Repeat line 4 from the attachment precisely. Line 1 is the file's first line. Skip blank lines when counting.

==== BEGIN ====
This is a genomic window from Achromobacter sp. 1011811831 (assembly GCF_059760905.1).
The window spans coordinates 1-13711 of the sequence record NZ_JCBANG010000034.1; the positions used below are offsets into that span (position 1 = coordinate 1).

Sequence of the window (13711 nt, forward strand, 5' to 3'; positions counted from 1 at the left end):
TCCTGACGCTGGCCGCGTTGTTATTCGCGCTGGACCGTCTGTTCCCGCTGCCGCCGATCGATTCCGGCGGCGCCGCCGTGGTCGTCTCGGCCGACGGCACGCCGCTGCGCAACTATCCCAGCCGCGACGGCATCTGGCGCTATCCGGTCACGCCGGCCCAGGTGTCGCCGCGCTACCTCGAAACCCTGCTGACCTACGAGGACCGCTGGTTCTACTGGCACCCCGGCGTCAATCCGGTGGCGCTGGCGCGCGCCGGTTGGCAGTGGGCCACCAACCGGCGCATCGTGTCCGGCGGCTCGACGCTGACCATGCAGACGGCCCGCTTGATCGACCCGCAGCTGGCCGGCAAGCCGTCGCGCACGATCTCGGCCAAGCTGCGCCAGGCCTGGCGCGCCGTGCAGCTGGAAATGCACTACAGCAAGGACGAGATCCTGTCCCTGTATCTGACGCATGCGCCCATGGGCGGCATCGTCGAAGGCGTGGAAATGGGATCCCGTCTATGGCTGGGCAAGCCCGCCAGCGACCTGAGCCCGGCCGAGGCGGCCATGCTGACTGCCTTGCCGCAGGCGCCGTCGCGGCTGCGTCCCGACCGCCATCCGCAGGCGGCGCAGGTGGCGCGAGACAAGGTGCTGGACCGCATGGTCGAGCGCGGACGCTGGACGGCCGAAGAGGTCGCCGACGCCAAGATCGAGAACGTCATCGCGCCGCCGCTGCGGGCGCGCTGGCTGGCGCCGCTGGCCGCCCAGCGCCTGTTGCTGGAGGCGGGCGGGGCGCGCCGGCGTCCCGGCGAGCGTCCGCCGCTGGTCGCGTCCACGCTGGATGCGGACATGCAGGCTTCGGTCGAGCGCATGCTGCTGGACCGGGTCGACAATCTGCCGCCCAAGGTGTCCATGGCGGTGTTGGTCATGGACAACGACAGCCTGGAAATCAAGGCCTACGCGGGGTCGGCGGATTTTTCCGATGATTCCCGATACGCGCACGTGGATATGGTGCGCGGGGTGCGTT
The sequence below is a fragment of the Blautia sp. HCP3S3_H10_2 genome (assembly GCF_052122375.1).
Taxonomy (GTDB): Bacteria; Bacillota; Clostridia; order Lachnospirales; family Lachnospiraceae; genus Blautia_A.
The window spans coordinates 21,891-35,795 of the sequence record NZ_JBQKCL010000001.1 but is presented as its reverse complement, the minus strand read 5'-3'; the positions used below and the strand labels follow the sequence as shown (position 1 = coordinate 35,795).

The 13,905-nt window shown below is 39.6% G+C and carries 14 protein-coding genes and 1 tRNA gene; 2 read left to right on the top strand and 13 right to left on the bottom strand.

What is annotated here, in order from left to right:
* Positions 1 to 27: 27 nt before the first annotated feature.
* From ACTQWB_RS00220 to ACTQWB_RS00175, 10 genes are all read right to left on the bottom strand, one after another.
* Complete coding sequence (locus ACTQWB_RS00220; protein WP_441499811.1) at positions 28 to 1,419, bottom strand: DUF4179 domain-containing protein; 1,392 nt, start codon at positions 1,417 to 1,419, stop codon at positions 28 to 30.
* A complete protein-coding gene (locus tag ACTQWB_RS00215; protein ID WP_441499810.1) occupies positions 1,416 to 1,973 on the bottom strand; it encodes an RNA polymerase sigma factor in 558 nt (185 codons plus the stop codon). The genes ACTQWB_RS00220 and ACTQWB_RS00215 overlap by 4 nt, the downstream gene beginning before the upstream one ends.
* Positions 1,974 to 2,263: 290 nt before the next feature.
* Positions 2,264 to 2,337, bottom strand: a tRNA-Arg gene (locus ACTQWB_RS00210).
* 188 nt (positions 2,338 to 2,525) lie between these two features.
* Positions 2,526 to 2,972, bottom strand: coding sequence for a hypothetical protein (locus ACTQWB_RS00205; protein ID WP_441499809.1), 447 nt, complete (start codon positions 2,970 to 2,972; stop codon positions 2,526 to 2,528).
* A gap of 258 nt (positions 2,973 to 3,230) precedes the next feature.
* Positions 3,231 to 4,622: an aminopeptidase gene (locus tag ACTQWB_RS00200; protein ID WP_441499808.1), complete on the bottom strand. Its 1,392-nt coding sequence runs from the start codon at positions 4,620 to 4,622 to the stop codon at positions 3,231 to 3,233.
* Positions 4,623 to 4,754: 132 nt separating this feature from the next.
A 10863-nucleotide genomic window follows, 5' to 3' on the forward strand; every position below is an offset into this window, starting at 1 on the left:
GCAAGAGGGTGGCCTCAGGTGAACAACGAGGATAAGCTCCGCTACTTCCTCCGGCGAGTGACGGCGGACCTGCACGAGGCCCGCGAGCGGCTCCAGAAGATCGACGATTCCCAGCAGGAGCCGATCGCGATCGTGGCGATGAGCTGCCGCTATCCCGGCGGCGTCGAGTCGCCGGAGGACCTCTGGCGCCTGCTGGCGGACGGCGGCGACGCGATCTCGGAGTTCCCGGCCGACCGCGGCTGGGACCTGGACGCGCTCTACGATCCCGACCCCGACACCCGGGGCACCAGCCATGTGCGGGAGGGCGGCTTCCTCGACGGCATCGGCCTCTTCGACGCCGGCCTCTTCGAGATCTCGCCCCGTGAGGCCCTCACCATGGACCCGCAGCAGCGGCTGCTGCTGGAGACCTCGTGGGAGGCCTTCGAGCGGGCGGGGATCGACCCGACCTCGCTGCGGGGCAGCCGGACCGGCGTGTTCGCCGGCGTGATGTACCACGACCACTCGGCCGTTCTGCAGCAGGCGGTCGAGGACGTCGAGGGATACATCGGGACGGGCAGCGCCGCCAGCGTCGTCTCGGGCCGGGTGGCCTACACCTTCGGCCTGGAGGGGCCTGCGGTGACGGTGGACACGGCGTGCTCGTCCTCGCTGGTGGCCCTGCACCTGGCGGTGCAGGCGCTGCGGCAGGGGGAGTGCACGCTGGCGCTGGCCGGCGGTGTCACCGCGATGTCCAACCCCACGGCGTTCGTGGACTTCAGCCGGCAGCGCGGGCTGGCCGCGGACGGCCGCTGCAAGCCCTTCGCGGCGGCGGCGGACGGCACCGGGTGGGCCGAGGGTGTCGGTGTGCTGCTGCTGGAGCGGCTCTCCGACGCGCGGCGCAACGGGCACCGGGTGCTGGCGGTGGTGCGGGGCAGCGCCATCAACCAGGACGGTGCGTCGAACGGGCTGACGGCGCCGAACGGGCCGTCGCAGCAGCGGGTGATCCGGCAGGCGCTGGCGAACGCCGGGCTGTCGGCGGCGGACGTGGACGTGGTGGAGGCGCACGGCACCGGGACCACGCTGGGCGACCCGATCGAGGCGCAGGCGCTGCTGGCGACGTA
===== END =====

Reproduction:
TCCTGACGCTGGCCGCGTTGTTATTCGCGCTGGACCGTCTGTTCCCGCTGCCGCCGATCGATTCCGGCGGCGCCGCCGTGGTCGTCTCGGCCGACGGCACGCCGCTGCGCAACTATCCCAGCCGCGACGGCATCTGGCGCTATCCGGTCACGCCGGCCCAGGTGTCGCCGCGCTACCTCGAAACCCTGCTGACCTACGAGGACCGCTGGTTCTACTGGCACCCCGGCGTCAATCCGGTGGCGCTGGCGCGCGCCGGTTGGCAGTGGGCCACCAACCGGCGCATCGTGTCCGGCGGCTCGACGCTGACCATGCAGACGGCCCGCTTGATCGACCCGCAGCTGGCCGGCAAGCCGTCGCGCACGATCTCGGCCAAGCTGCGCCAGGCCTGGCGCGCCGTGCAGCTGGAAATGCACTACAGCAAGGACGAGATCCTGTCCCTGTATCTGACGCATGCGCCCATGGGCGGCATCGTCGAAGGCGTGGAAATGGGATCCCGTCTATGGCTGGGCAAGCCCGCCAGCGACCTGAGCCCGGCCGAGGCGGCCATGCTGACTGCCTTGCCGCAGGCGCCGTCGCGGCTGCGTCCCGACCGCCATCCGCAGGCGGCGCAGGTGGCGCGAGACAAGGTGCTGGACCGCATGGTCGAGCGCGGACGCTGGACGGCCGAAGAGGTCGCCGACGCCAAGATCGAGAACGTCATCGCGCCGCCGCTGCGGGCGCGCTGGCTGGCGCCGCTGGCCGCCCAGCGCCTGTTGCTGGAGGCGGGCGGGGCGCGCCGGCGTCCCGGCGAGCGTCCGCCGCTGGTCGCGTCCACGCTGGATGCGGACATGCAGGCTTCGGTCGAGCGCATGCTGCTGGACCGGGTCGACAATCTGCCGCCCAAGGTGTCCATGGCGGTGTTGGTCATGGACAACGACAGCCTGGAAATCAAGGCCTACGCGGGGTCGGCGGATTTTTCCGATGATTCCCGATACGCGCACGTGGATATGGTGCGCGGGGTGCGTT